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Malaysia’s industrial production will likely pick up in months ahead, economists say

Malaysia’s industrial output will likely pick up in months ahead, as better external demand boosts activity at its export-oriented factories, economists said, following a better – than – expected February print.

Industrial production index — which measures output from factories, power plants and mines — rose 3.1% in February from a year earlier, according to data published by the Department of Statistics Malaysia (DOSM) earlier on Monday. That compares to a Bloomberg poll of economists that had called for a 1.8% increase, and January’s 4.3% year – on – year growth.

The month-on-month contraction of 6.3% in February is likely due to shorter working days during the Lunar New Year break, RHB Investment Bank (RHB IB) said in a note, in reaction to the data’s release. “We observe an improving momentum in Malaysia’s industrial production year – to – date,” the house said.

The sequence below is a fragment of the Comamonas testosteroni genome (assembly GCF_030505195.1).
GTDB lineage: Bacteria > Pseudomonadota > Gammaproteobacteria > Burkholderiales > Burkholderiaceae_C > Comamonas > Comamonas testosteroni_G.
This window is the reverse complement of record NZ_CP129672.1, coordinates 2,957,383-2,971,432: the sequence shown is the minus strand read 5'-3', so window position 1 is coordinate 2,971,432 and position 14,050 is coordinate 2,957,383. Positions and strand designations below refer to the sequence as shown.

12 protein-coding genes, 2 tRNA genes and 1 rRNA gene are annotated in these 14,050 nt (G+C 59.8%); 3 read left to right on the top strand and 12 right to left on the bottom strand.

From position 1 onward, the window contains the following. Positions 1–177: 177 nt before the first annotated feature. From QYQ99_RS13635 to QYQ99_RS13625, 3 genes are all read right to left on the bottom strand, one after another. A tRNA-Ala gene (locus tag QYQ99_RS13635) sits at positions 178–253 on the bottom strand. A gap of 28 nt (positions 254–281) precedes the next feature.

Malaysia’s exports are expected to benefit from “a positive spillover effect” amid improved trade performance and manufacturing activities in major economies, RHB IB said. “We maintain our optimistic outlook for the global economy in 2024, whereby we expect continued economic recovery in key markets, such as the US, China and select ASEAN economies.”

The latest reading dovetails with the decline in other major economies, including Vietnam, Japan, Thailand, Taiwan, and the United States (US). South Korea’s industrial production growth also moderated in February 2024.

Malaysia’s key manufacturing sector’s growth slowed to 1.2% in February, versus a 3.7% rise in January. Domestic – oriented industries expanded 3.8% in February, while export – oriented industries turned negative again in February.

“Malaysia stands to gain from the pick-up in external demand and improvement in global manufacturing activities,” MIDF Amanah Investment Bank said. “Firms will also increase production to cope with growing demand from the domestic market.”

MIDF, however, flagged downside risks, including weak growth of major economies such as China and the US, a potential surge in commodity prices, global supply chain disruptions from escalations in geopolitical tensions, and the impact of tight monetary policy on final demand, particularly from the advanced markets.

  • The Edge Markets